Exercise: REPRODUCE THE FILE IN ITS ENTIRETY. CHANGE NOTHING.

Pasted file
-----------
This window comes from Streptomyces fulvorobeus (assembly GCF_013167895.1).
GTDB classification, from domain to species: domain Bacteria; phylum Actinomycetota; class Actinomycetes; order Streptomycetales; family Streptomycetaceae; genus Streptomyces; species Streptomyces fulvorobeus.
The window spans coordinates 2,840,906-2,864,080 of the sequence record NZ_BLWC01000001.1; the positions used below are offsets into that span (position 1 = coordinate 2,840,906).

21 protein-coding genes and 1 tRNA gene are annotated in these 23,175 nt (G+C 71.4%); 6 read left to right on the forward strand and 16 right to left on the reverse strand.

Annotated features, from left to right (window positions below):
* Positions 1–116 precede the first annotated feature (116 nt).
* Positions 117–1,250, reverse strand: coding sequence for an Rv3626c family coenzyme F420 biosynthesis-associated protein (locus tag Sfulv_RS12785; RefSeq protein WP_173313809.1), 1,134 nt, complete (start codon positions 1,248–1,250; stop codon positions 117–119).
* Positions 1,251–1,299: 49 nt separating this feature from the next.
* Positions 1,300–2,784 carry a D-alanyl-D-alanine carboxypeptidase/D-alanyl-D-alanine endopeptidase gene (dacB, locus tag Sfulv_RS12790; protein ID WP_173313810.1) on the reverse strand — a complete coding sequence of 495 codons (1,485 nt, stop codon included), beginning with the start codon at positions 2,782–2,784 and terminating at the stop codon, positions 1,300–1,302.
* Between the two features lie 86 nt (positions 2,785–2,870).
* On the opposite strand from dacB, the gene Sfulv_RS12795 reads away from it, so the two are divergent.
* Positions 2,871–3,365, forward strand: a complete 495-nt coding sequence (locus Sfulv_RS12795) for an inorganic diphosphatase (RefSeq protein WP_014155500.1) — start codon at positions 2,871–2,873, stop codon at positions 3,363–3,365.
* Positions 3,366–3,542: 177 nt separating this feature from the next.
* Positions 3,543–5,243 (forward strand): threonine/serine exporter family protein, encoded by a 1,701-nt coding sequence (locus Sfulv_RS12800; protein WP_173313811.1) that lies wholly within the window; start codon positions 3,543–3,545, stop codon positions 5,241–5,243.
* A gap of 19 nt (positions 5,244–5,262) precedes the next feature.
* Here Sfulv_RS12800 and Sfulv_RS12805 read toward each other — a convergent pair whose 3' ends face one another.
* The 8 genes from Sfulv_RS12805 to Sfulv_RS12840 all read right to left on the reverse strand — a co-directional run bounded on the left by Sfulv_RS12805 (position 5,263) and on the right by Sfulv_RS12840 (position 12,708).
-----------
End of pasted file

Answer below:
This window comes from Streptomyces fulvorobeus (assembly GCF_013167895.1).
GTDB classification, from domain to species: domain Bacteria; phylum Actinomycetota; class Actinomycetes; order Streptomycetales; family Streptomycetaceae; genus Streptomyces; species Streptomyces fulvorobeus.
The window spans coordinates 2,840,906-2,864,080 of the sequence record NZ_BLWC01000001.1; the positions used below are offsets into that span (position 1 = coordinate 2,840,906).

21 protein-coding genes and 1 tRNA gene are annotated in these 23,175 nt (G+C 71.4%); 6 read left to right on the forward strand and 16 right to left on the reverse strand.

Annotated features, from left to right (window positions below):
* Positions 1–116 precede the first annotated feature (116 nt).
* Positions 117–1,250, reverse strand: coding sequence for an Rv3626c family coenzyme F420 biosynthesis-associated protein (locus tag Sfulv_RS12785; RefSeq protein WP_173313809.1), 1,134 nt, complete (start codon positions 1,248–1,250; stop codon positions 117–119).
* Positions 1,251–1,299: 49 nt separating this feature from the next.
* Positions 1,300–2,784 carry a D-alanyl-D-alanine carboxypeptidase/D-alanyl-D-alanine endopeptidase gene (dacB, locus tag Sfulv_RS12790; protein ID WP_173313810.1) on the reverse strand — a complete coding sequence of 495 codons (1,485 nt, stop codon included), beginning with the start codon at positions 2,782–2,784 and terminating at the stop codon, positions 1,300–1,302.
* Between the two features lie 86 nt (positions 2,785–2,870).
* On the opposite strand from dacB, the gene Sfulv_RS12795 reads away from it, so the two are divergent.
* Positions 2,871–3,365, forward strand: a complete 495-nt coding sequence (locus Sfulv_RS12795) for an inorganic diphosphatase (RefSeq protein WP_014155500.1) — start codon at positions 2,871–2,873, stop codon at positions 3,363–3,365.
* Positions 3,366–3,542: 177 nt separating this feature from the next.
* Positions 3,543–5,243 (forward strand): threonine/serine exporter family protein, encoded by a 1,701-nt coding sequence (locus Sfulv_RS12800; protein WP_173313811.1) that lies wholly within the window; start codon positions 3,543–3,545, stop codon positions 5,241–5,243.
* A gap of 19 nt (positions 5,244–5,262) precedes the next feature.
* Here Sfulv_RS12800 and Sfulv_RS12805 read toward each other — a convergent pair whose 3' ends face one another.
* The 8 genes from Sfulv_RS12805 to Sfulv_RS12840 all read right to left on the reverse strand — a co-directional run bounded on the left by Sfulv_RS12805 (position 5,263) and on the right by Sfulv_RS12840 (position 12,708).